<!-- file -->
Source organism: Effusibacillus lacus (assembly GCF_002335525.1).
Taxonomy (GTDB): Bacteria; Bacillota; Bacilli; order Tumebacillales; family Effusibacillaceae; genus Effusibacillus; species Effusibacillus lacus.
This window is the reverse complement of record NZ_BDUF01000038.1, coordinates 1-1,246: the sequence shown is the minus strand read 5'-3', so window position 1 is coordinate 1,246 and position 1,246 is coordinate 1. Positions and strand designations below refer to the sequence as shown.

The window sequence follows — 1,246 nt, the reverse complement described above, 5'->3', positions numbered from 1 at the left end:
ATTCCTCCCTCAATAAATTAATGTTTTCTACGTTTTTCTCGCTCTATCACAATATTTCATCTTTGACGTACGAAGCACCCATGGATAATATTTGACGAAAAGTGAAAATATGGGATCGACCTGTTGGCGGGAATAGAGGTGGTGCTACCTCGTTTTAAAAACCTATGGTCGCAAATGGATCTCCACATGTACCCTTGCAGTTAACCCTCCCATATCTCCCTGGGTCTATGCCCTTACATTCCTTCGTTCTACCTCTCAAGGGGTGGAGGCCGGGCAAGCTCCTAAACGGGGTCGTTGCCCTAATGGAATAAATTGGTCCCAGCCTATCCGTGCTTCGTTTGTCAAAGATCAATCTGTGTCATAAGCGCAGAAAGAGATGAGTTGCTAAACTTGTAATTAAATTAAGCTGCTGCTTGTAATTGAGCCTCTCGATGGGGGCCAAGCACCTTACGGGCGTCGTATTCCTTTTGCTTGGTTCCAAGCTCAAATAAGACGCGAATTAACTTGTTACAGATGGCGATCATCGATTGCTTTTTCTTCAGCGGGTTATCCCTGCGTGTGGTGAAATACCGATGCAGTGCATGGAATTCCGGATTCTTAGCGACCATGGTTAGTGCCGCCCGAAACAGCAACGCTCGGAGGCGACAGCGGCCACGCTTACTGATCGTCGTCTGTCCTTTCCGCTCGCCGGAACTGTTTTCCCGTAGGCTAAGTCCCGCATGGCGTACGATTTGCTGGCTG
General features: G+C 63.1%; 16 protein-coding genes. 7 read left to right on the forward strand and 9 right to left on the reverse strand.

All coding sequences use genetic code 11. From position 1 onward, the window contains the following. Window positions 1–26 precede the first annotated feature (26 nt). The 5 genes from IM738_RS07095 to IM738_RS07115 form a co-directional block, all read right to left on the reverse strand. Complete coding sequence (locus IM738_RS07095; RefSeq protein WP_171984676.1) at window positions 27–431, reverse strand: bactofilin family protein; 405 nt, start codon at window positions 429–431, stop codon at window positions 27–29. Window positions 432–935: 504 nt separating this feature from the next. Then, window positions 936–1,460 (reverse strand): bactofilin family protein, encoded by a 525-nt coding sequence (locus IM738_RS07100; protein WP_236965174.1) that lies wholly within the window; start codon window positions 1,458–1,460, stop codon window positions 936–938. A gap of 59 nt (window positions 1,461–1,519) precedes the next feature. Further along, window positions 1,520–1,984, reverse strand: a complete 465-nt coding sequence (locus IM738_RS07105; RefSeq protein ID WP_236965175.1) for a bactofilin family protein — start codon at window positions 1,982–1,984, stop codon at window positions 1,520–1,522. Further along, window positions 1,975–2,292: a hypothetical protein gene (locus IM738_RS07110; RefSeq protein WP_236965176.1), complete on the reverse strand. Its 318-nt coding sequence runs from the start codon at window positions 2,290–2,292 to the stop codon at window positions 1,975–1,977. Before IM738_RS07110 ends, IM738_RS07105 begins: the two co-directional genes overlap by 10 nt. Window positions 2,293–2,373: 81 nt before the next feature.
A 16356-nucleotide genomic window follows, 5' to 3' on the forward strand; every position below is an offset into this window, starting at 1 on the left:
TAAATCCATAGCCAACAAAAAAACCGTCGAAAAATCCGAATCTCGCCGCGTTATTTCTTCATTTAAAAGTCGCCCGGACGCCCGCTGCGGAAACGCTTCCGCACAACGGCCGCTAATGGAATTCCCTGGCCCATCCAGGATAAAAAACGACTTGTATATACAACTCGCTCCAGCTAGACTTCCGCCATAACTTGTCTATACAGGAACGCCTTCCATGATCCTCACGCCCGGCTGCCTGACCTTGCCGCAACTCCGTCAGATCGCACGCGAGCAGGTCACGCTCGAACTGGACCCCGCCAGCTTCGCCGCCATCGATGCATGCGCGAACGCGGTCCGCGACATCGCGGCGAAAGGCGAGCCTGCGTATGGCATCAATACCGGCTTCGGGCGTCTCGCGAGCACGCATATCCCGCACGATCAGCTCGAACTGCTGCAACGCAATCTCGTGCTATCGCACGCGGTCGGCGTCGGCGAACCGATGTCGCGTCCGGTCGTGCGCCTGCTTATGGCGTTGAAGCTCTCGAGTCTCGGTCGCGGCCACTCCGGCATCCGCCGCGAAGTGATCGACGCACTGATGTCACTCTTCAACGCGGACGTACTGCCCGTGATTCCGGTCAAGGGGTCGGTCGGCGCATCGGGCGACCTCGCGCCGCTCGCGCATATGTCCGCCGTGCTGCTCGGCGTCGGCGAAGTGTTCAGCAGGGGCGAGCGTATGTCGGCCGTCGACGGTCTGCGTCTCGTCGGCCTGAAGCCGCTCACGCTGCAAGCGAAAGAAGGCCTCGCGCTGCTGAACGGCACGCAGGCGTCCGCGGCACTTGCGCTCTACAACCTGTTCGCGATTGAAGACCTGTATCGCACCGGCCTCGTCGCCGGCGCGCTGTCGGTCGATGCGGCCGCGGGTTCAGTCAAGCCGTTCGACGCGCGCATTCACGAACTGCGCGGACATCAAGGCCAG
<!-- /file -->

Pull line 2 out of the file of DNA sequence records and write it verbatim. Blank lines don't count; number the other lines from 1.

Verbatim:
Taxonomy (GTDB): Bacteria; Bacillota; Bacilli; order Tumebacillales; family Effusibacillaceae; genus Effusibacillus; species Effusibacillus lacus.